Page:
Another comparative advantage of Thailand is the political and social climate. Mr. Bardacke said Thai politics is relatively stable. The government is often changed but the changing process is always peaceful. Socially, Thailand has an open society where business can be run easily. All businessmen including foreigners can understand and know what is going on in the country by reading the newspapers.
 Compared with neighboring countries, Thailand is better. In Singapore, politics is stable and the bureaucrats are qualified, but the society is not actually open. In Malaysia, people have good English skills, and the ruling system is standardised under the basis of British law. But few foreign investors want to invest in Malaysia in the midst of the current political situation and the capital controls.
The fourth comparative advantage of Thailand is the strength of food production. Dr. Surat Palalikit, Executive President of the Stock Exchange of Thailand, said Thailand would be able to recover its economy eventually with the strong point of the Thai economy as the “World Food Center”.
In the period of currency devaluation, Thailand has got a lot of profit from food exports, in particular rice. "Now Thai people come back to rice production again. They may not get much money from rice, but they will not lose money", said the President of Riceland International Co., Ltd.
Mr. Vichai Sriprasert, president of Riceland International Co., Ltd. said Thailand will be stronger in rice production if the Thai government supports rice exporters in the short-term period and exporters improve the quality of Thai rice in the medium and long term period.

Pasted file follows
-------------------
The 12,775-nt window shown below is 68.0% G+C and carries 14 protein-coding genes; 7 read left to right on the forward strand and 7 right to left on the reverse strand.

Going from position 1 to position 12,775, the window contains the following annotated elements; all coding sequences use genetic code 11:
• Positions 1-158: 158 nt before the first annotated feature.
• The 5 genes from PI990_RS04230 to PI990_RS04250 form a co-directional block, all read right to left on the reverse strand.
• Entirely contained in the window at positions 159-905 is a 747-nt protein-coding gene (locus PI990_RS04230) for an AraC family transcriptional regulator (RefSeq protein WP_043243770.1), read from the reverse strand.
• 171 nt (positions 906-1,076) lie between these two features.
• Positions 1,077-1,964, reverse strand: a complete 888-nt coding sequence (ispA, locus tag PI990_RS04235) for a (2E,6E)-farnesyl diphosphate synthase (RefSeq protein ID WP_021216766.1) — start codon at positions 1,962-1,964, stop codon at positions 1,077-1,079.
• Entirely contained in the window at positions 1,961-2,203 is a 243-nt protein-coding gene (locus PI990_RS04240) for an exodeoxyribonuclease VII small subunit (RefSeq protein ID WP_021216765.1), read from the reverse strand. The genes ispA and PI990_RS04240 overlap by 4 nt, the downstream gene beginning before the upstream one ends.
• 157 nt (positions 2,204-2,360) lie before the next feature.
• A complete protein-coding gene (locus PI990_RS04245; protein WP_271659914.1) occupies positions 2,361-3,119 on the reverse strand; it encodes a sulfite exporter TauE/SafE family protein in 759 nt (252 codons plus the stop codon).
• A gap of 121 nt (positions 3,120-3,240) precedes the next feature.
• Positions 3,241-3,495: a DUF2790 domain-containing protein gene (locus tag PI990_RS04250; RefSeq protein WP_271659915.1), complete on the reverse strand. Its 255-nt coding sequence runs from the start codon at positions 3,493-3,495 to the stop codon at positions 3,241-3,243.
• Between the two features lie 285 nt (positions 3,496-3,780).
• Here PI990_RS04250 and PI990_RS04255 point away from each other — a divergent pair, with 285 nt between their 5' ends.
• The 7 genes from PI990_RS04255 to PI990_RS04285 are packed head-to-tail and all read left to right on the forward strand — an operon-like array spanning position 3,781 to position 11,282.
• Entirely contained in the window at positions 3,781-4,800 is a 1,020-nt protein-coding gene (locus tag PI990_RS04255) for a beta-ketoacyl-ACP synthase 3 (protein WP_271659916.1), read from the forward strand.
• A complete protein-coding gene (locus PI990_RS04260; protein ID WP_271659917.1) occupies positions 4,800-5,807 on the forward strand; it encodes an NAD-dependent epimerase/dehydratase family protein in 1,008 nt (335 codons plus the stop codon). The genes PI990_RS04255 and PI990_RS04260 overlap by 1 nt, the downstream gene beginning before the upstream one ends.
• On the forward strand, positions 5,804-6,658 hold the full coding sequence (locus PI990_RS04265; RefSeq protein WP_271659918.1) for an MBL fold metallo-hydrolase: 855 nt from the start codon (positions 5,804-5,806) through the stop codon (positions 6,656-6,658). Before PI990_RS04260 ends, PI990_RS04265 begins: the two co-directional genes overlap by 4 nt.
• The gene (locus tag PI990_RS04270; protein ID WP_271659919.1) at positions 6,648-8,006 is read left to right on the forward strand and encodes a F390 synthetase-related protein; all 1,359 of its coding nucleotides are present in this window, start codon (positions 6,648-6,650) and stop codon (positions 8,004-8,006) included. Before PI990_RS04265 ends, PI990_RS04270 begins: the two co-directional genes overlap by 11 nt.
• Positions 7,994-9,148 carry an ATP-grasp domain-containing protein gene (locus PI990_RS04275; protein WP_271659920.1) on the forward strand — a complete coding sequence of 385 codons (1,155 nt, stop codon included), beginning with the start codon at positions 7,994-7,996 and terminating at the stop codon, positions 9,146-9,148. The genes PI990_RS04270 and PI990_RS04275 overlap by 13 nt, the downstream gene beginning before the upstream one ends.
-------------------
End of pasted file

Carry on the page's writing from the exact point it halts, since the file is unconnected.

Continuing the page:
He said Thailand’s rice exports are forecast to top six million tonnes this year, whereas the exports from Jan to Oct 29 were 5.16 million tonnes compared to 4.05 million tonnes in the same period last year. This is because Asian countries suffer from El Nino effects. Thai rice exporters can export to Asia more than 2 million tonnes this year.
All the comparative advantages of Thailand contribute to establishing the country’s credibility. "We might be the first to come out of the economic crisis," said the assistant vice president of Bangkok Bank, Piya Sosothikul.
Recently, BOI launched the additional measures for the current period of economic difficulties, such as the stimulus measures for exports, restructuring debts and matching the foreign partners for Thai small and medium enterprises (SMEs).
At the same time, the government is launching the new foreign business law that will create a more modern and liberal legal framework for foreign businesses in Thailand. According to the draft, the number of businesses and professions reserved for Thai citizens is reduced to 38 from 68, and allow the Commerce Ministry to grant exemptions for foreign participation.
Liberalisation will benefit the domestic economy as foreigners would look at Thailand in a different way after the crisis. Consequently, Thailand would attract more investment, according to Mr. Masato, the Minister of Economic Affairs at the Japanese Embassy, as reported in the Thai government report "Thailand"  in September 1998.